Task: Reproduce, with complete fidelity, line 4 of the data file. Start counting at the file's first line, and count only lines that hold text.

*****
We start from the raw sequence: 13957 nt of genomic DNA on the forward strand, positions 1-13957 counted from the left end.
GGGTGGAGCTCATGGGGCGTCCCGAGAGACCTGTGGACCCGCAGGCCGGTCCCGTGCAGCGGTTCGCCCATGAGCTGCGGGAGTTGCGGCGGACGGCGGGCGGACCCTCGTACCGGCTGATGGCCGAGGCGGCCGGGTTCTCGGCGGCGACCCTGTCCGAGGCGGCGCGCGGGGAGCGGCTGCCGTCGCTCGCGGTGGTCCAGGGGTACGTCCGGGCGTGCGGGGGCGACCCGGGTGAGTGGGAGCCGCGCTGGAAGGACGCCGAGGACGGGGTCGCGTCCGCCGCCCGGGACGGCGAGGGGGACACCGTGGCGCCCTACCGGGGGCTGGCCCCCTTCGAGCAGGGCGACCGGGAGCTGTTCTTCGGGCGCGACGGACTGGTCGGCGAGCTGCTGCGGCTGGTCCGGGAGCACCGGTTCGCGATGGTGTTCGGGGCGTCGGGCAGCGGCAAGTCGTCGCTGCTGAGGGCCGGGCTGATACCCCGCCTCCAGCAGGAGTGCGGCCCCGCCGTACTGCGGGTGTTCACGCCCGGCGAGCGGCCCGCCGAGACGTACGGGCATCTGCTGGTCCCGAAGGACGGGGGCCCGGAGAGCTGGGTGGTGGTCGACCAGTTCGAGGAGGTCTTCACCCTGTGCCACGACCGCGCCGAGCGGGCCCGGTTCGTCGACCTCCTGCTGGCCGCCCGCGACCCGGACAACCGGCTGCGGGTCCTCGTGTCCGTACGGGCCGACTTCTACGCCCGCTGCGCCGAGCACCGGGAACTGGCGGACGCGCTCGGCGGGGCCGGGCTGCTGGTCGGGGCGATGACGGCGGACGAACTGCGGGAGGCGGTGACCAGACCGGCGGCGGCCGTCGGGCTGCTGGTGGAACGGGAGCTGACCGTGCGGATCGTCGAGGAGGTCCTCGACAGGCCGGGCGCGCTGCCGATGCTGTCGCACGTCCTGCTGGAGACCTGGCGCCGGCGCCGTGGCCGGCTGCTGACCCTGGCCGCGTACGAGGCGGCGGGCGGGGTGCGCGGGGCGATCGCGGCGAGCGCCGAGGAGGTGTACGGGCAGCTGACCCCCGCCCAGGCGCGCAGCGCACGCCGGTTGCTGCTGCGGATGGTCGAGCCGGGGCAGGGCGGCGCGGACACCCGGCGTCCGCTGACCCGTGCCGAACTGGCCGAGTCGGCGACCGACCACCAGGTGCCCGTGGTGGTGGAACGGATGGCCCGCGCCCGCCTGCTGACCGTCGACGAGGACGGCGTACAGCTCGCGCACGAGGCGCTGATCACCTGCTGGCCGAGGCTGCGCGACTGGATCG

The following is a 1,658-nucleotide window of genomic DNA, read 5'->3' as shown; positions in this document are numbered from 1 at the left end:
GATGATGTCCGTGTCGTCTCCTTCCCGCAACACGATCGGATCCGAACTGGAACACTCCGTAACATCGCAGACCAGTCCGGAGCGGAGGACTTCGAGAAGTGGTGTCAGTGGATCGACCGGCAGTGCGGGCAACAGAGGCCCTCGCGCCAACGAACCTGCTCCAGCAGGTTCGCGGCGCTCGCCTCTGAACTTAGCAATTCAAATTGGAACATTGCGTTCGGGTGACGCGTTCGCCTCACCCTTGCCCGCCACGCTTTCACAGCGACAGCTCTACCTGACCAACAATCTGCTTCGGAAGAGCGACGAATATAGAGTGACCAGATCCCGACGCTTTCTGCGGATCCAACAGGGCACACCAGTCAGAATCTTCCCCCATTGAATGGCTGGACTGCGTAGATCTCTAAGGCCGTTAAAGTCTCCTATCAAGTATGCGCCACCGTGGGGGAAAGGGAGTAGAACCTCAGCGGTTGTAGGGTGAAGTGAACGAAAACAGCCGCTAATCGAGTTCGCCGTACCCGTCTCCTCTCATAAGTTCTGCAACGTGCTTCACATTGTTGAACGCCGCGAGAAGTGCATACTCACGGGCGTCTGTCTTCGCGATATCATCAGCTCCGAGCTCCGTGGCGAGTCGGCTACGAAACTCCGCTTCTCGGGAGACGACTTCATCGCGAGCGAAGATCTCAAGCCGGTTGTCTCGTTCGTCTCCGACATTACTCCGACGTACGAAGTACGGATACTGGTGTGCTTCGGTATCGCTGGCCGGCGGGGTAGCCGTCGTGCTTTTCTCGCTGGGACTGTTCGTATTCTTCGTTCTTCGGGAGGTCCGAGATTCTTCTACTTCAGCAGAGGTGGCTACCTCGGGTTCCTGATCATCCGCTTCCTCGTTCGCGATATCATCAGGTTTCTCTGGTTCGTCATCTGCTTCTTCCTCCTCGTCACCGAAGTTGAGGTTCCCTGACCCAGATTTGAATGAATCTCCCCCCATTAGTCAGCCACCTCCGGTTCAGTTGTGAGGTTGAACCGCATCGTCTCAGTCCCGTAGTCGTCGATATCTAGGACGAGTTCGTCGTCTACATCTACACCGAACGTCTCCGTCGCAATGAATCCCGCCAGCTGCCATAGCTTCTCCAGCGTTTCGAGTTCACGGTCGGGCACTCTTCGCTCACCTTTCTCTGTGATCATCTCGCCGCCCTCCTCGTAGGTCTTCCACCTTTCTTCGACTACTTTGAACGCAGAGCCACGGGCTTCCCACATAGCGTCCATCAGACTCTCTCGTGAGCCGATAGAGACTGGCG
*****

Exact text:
GATGATGTCCGTGTCGTCTCCTTCCCGCAACACGATCGGATCCGAACTGGAACACTCCGTAACATCGCAGACCAGTCCGGAGCGGAGGACTTCGAGAAGTGGTGTCAGTGGATCGACCGGCAGTGCGGGCAACAGAGGCCCTCGCGCCAACGAACCTGCTCCAGCAGGTTCGCGGCGCTCGCCTCTGAACTTAGCAATTCAAATTGGAACATTGCGTTCGGGTGACGCGTTCGCCTCACCCTTGCCCGCCACGCTTTCACAGCGACAGCTCTACCTGACCAACAATCTGCTTCGGAAGAGCGACGAATATAGAGTGACCAGATCCCGACGCTTTCTGCGGATCCAACAGGGCACACCAGTCAGAATCTTCCCCCATTGAATGGCTGGACTGCGTAGATCTCTAAGGCCGTTAAAGTCTCCTATCAAGTATGCGCCACCGTGGGGGAAAGGGAGTAGAACCTCAGCGGTTGTAGGGTGAAGTGAACGAAAACAGCCGCTAATCGAGTTCGCCGTACCCGTCTCCTCTCATAAGTTCTGCAACGTGCTTCACATTGTTGAACGCCGCGAGAAGTGCATACTCACGGGCGTCTGTCTTCGCGATATCATCAGCTCCGAGCTCCGTGGCGAGTCGGCTACGAAACTCCGCTTCTCGGGAGACGACTTCATCGCGAGCGAAGATCTCAAGCCGGTTGTCTCGTTCGTCTCCGACATTACTCCGACGTACGAAGTACGGATACTGGTGTGCTTCGGTATCGCTGGCCGGCGGGGTAGCCGTCGTGCTTTTCTCGCTGGGACTGTTCGTATTCTTCGTTCTTCGGGAGGTCCGAGATTCTTCTACTTCAGCAGAGGTGGCTACCTCGGGTTCCTGATCATCCGCTTCCTCGTTCGCGATATCATCAGGTTTCTCTGGTTCGTCATCTGCTTCTTCCTCCTCGTCACCGAAGTTGAGGTTCCCTGACCCAGATTTGAATGAATCTCCCCCCATTAGTCAGCCACCTCCGGTTCAGTTGTGAGGTTGAACCGCATCGTCTCAGTCCCGTAGTCGTCGATATCTAGGACGAGTTCGTCGTCTACATCTACACCGAACGTCTCCGTCGCAATGAATCCCGCCAGCTGCCATAGCTTCTCCAGCGTTTCGAGTTCACGGTCGGGCACTCTTCGCTCACCTTTCTCTGTGATCATCTCGCCGCCCTCCTCGTAGGTCTTCCACCTTTCTTCGACTACTTTGAACGCAGAGCCACGGGCTTCCCACATAGCGTCCATCAGACTCTCTCGTGAGCCGATAGAGACTGGCG